from the European Archives of Oto-Rhino-Laryngology

Early language intervention for children with intellectual disabilities: A neurocognitive perspective

For children with intellectual disabilities (ID), stimulation of their language and communication is often not a priority. Advancements in brain research provide guidelines for early interventions aimed at the stimulation of language and communication skills. In the present study, the effectiveness of an early language intervention which draws upon neurocognitive principles of language processing and language learning was assessed. Ten children participated in the intervention and 18 were followed for control purposes. The intervention group showed greater progress than the control group. The higher learning gains for the intervention group were mostly driven by the non-speaking children. However, the progress of the intervention children slowed down significantly following intervention.

An early language intervention such as that studied here can accelerate the language development of children with ID. To maintain the effects, however, the intervention should be prolonged in several settings that focus on consecutive learning (e.g., day-care centres and schools).

from Research in Developmental Disabilities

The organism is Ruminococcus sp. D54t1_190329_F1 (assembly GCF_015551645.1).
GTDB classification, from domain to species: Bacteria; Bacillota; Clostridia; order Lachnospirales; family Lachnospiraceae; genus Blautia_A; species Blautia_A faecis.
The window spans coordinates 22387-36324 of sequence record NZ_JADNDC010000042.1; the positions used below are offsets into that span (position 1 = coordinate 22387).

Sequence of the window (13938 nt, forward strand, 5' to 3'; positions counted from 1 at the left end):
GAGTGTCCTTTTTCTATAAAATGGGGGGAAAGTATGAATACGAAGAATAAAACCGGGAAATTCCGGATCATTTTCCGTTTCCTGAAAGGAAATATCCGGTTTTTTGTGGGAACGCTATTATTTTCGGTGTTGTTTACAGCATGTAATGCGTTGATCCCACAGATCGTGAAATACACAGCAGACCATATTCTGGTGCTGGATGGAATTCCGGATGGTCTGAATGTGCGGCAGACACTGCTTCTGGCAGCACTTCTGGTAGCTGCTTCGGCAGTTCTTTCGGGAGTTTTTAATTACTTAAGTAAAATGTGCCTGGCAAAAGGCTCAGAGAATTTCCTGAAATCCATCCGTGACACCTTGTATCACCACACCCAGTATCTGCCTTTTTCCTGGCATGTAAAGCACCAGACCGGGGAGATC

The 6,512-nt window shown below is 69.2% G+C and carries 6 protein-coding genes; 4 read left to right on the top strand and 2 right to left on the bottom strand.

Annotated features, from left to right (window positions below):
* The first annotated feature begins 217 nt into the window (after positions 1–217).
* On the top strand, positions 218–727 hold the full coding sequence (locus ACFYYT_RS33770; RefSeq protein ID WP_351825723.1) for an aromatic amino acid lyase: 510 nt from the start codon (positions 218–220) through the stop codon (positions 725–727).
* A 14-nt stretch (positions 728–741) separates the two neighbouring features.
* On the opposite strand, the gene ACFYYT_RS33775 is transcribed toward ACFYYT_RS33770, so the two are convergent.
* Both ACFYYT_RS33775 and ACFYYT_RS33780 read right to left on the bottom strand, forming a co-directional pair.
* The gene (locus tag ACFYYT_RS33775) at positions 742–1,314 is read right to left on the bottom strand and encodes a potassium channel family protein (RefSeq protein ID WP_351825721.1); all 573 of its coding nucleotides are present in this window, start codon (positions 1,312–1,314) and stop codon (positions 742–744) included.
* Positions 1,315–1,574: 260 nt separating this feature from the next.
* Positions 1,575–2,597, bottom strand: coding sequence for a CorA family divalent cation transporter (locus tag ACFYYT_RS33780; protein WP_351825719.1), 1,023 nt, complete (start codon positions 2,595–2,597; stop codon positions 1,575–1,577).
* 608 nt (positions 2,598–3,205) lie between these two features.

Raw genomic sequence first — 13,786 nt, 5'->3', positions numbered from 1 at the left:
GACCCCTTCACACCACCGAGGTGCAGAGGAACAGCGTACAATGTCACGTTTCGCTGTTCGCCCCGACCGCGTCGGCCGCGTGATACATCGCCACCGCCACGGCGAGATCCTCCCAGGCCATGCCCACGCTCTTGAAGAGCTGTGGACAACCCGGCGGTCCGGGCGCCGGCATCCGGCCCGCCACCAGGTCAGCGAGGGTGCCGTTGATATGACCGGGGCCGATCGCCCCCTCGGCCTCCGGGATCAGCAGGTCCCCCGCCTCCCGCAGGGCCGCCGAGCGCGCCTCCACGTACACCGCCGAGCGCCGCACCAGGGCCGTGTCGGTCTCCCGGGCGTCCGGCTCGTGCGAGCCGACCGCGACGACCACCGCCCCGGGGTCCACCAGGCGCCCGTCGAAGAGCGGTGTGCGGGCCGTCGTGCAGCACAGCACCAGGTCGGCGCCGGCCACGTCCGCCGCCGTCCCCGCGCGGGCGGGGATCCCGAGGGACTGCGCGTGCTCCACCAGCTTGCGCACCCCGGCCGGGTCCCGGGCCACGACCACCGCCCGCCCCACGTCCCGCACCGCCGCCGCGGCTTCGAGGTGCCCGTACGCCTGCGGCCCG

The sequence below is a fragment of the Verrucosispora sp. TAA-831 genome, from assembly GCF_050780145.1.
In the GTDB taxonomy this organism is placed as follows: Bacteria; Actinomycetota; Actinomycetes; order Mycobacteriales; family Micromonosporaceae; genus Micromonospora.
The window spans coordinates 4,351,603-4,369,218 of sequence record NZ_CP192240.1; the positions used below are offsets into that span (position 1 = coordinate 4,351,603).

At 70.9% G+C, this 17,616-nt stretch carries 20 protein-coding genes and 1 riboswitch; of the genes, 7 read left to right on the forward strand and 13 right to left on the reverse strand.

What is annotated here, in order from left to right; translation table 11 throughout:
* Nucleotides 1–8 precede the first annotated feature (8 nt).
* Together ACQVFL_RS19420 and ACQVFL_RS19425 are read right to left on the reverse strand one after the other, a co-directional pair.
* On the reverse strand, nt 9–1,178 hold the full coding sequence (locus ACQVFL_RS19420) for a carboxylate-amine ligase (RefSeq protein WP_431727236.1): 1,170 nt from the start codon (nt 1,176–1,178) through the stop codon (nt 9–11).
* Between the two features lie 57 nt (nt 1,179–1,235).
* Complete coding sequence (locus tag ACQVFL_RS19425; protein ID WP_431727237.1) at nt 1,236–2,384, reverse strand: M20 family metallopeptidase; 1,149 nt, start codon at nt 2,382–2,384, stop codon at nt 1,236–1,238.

Effects of non-native language exposure on the semantic processing of native language in preschool children

We investigated the effects of non-native language (English) exposure on event-related potentials (ERPs) in first- and second-year (four- and five-year-old) preschool Japanese native speakers while they listened to semantically congruent and incongruent Japanese sentences. The children were divided into a non-native language exposed group (exposed group) and a group without such experiences (control group) on the basis of their exposure to non-native language. We compared the ERPs recorded from the two groups in each of the two preschool years. N400 was observed both in the first- and second-year preschoolers. Differences owing to exposure to non-native language appeared in the second-year preschoolers but not in the first-year preschoolers. In the second-year preschoolers, the N400 onset in the exposed group was shorter than that in the control group, but there was no difference in the N400 offset between the exposed and control groups. Furthermore, the scalp distribution of the N400 in the exposed group was broader than that in the control group. These results indicate that the time course and scalp distribution of semantic processing for native language sentences in young children fluctuated depending on exposure to non-native language.